Cholesterol is a fat (lipid) that’s produced by your liver and carried around your body by proteins called lipoproteins. It’s vital for the formation of cell membranes, vitamin D and certain hormones.

There are two types, often referred to as ‘good’ and ‘bad’. High-density lipoprotein (HDL) protects the heart because it mops up bad cholesterol from your bloodstream. Low-density lipoprotein (LDL) and triglycerides are known as bad cholesterol because they can contribute to plaque formation in your blood vessels. For some people, high LDL cholesterol levels are genetic and treatable with drugs. For others, they are due to eating too much food that’s high in saturated fat.

High cholesterol levels produce no outward symptoms, so if you have concerns it’s best to speak with your family physician and see if they feel a cholesterol check is necessary.

What are the measures that really matter?

"The rate of obesity around the world is spiralling, but there’s also an increasing awareness of the importance of weight and body fat composition. Body Mass Index (BMI) is useful but it is increasingly questionable how much we should be guided by this", says Dr Sethi.

BMI doesn’t distinguish between fat and muscle. Muscle weighs more than fat, so muscular people may be wrongly defined as overweight or obese. Conversely, people with normal BMIs can still carry a lot of fat around their waists, which may indicate an increased risk of heart problems.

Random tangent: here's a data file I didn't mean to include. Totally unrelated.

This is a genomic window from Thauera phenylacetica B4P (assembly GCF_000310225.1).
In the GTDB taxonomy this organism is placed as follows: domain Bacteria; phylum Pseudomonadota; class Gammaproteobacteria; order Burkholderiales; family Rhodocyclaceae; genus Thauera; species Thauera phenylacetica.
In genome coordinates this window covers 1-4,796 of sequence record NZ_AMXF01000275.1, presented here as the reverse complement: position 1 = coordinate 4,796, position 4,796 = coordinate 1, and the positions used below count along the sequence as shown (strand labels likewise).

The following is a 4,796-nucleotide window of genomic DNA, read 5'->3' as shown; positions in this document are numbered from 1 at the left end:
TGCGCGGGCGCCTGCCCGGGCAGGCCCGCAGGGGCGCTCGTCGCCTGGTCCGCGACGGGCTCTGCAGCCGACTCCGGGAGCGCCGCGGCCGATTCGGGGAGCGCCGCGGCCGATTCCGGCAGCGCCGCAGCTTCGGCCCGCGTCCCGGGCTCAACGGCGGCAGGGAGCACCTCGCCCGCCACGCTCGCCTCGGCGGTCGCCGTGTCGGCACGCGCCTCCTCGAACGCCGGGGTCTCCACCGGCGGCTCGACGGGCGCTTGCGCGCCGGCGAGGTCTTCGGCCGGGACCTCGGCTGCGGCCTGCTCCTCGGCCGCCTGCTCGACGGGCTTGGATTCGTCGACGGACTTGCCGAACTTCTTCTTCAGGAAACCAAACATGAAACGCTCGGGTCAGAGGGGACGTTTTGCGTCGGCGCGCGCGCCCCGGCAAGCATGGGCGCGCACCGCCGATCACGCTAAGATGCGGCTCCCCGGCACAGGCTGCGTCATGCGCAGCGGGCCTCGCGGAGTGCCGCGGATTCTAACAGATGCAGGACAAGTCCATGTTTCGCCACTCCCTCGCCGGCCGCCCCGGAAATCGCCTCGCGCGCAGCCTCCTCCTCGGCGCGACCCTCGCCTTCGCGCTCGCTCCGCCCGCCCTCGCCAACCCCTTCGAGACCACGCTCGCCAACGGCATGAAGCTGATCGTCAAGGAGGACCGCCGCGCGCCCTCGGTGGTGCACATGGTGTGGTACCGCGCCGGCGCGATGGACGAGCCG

Some research now suggests that the ratio of waist circumference to height may be a better gauge for cardiovascular risk, with the healthiest ratio being a waist circumference that's less than half your height.

What makes a heart-healthy diet?

It’s important to note that while a healthy waistline is crucial, a heart-friendly diet isn’t a zero-fat one – it’s a diet that favours unsaturated fats over saturated. Unsaturated fats help to lower ‘bad’ cholesterol. Soluble fibre can reduce it too.

To eat the right fats and maintain a healthy waistline, try this simple checklist:

  • Focus on unprocessed, high-fibre foods such as fruits and vegetables, legumes, wholegrains and nuts.
  • Choose foods high in unsaturated fats, like nuts, seeds, oily fish and avocados.
  • Opt for fish, chicken and lean meat to reduce saturated fat intake.
  • Limit red meat that's high in saturated fats.
  • Reduce your salt intake at the table and read the backs of packets to check for ‘hidden’ salt.
  • Exercise regularly as this can lower your triglycerides and increase your HDL levels.

“Stopping problems years before they manifest is much easier. If we eat good food, keep our triglyceride levels low and exercise regularly to create muscle mass that can help burn off excess calories, we can maintain a healthy weight and heart, now and into the future,” says Dr Sethi.

It truly is those small daily decisions that add up through the years.


Sources:

1. NHS (http://www.nhs.uk/conditions/obesity/Pages/Introduction.aspx), last accessed in January 2017